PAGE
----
Faculty Chats

Faculty Chats

Join the UW-Madison Data Science in Human Behavior Master’s Program Faculty for a virtual introduction and informal conversations on Thursdays from 8:30-9am CST (1:30-2p GMT).

During this time, anyone can visit the Zoom room to share conversations and ask questions. Feel Free to come late or leave early.

We look forward to meeting you! Register below for the faculty chats that you can join.

Faculty Chats are Thursdays from 8:30-9am CST (1:30-2p GMT) November 9th, November 30th, December 14th, January 11th and January 25th. Please Register!

November 9th, 2023 Joe Austerweil 

He is a leader in the application of advanced data science approaches to better understand complex human behavior and is a dedicated and stellar teacher and mentor.

 

 


November 30th, 2023 Nick Buttrick 

Nick is interested in socioecological and cultural psychology, specifically exploring issues such as why people own guns, the psychological consequences of reading fiction, cultural dynamics of residential mobility, and historical change in moral foundations of political persuasion. Join us in a conversation to hear more about his data science challenges!

 

 


 

December 14th, 2023 John Curtin

Join a conversation with Dr. Curtin. He will be able to share more about his research in machine learning & addiction prediction modeling. His lab is called the Addiction Research Center, where he uses machine learning approaches to develop predictive models for addiction related interventions.

 


 

January 11th, 2024 Caitlin Roa

Caitlin Iverson

Join a conversation with Dr. Roa. She will be able to answer your questions related to the program, the proseminar course, capstone projects and the application process.

 

 

 


REGISTER NOW

 

January 25th, 2024 Siddharth Suresh

Join a conversation with Siddharth Suresh, a PhD student in Psychology and Program Assistant who can speak to advising and mentorship in our program and in the capstone projects as well as provide a student perspective on the department and life at UW – Madison.  

 

 

 

 


 

Previous Faculty Chats:

 John Curtin

Join a conversation with Dr. Curtin. He will be able to share more about his research in machine learning & addiction prediction modeling. His lab is called the Addiction Research Center, where he uses machine learning approaches to develop predictive models for addiction related interventions.

 

 

 

Siddharth Suresh 

Join a conversation with Siddharth Suresh, a PhD student in Psychology and Program Assistant who can speak to advising and mentorship in our program as well as provide a student perspective on the department and life at UW – Madison.  

 

 

 

Karen Schloss 

Join a conversation with Dr Schloss. She will be able to discuss her research in visual perception as well as her course in data visualization. 

 

 

 

Emma Davis

Emma Davis

Join a conversation with Emma Davis, Enrollment Coach who can answer any of your application related questions. 

 

 

 

Tim Rogers

Tim RogersJoin a conversation with Dr. Rogers, the director of the Data Science in Human Behavior program and will also be teaching the environments & tools for large-scale behavioral data science course. He is happy to answer any of your questions related to the program, what you will learn, and types of projects you could get involved in while you are a masters student at UW!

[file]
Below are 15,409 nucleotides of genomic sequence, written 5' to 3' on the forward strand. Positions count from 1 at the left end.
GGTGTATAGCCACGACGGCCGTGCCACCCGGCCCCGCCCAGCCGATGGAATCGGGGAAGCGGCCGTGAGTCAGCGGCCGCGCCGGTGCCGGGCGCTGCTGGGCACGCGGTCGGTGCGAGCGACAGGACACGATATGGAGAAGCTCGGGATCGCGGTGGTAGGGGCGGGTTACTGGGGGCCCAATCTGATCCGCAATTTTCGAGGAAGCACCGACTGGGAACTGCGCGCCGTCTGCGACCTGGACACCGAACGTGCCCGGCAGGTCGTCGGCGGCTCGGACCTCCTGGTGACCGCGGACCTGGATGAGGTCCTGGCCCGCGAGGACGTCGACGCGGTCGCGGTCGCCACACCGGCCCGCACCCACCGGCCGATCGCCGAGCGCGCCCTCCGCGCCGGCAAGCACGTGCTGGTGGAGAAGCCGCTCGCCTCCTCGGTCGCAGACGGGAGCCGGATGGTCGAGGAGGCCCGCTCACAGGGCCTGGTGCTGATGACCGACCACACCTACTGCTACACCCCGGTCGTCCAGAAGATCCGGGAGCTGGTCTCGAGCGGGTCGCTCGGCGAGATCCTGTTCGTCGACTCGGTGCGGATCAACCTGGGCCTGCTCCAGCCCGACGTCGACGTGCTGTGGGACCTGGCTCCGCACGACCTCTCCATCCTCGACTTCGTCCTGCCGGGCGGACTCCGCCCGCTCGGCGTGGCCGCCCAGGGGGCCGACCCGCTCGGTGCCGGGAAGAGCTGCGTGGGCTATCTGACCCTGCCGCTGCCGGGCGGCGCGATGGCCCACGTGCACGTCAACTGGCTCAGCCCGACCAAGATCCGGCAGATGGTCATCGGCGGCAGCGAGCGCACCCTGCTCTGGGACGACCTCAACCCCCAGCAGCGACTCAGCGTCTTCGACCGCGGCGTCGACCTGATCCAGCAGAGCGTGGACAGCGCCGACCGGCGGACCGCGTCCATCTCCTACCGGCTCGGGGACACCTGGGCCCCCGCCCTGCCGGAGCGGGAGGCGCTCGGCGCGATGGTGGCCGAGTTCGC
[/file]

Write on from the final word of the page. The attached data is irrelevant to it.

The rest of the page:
Joe Austerweil 

He is a leader in the application of advanced data science approaches to better understand complex human behavior and is a dedicated and stellar teacher and mentor.

 

 

Gary Lupyan              

Gary Lupyan (teaching Programming for Human Behavioral Data Science) researches the evolution of language and its effects on human cognition. Visit his lab for more information about Gary: Lupyan Lab

 

 

 

 

 

 Karen Schloss & Emily Ward

Join us for a special Faculty Friday that will focus on visual perception.

Karen Schloss and her team, aim to understand how people use visual reasoning for visual communication.  Specifically, how people form associations between visual features (e.g., color, shape) and concepts, and how they use those associations to interpret meanings of visual features in information visualizations (e.g., graphs, maps, diagrams, signs). The Visual Reasoning lab also investigates how to increase engagement in science through immersive experiences in scientific visualizations using virtual reality. This work can be translated to making visual communication more effective and efficient.

 

 

Emily Ward’s explores the nature of human visual processing, with an emphasis on the ways in which high-level perception interacts with and constrains other processes in the mind. Some of the specific questions that the Visual Cognition Lab have explored are: What determines whether we become aware of something? What factors determine how accurately we perceive something? How do visual factors constrain what we remember?  To address these topics, we use a combination of behavioral, computation and neuroimaging methods, including both creating novel visual tasks and applying pattern analysis and machine learning to explore neural representations and transformation.

 

 

 Markus Brauer

Markus will be teaching Design and Analysis of Psychological Experiments (stats) courses. His research focuses on group and inter-group processes such as social power, intergroup perception, and civil courage. For more information about his research: Brauer Group Lab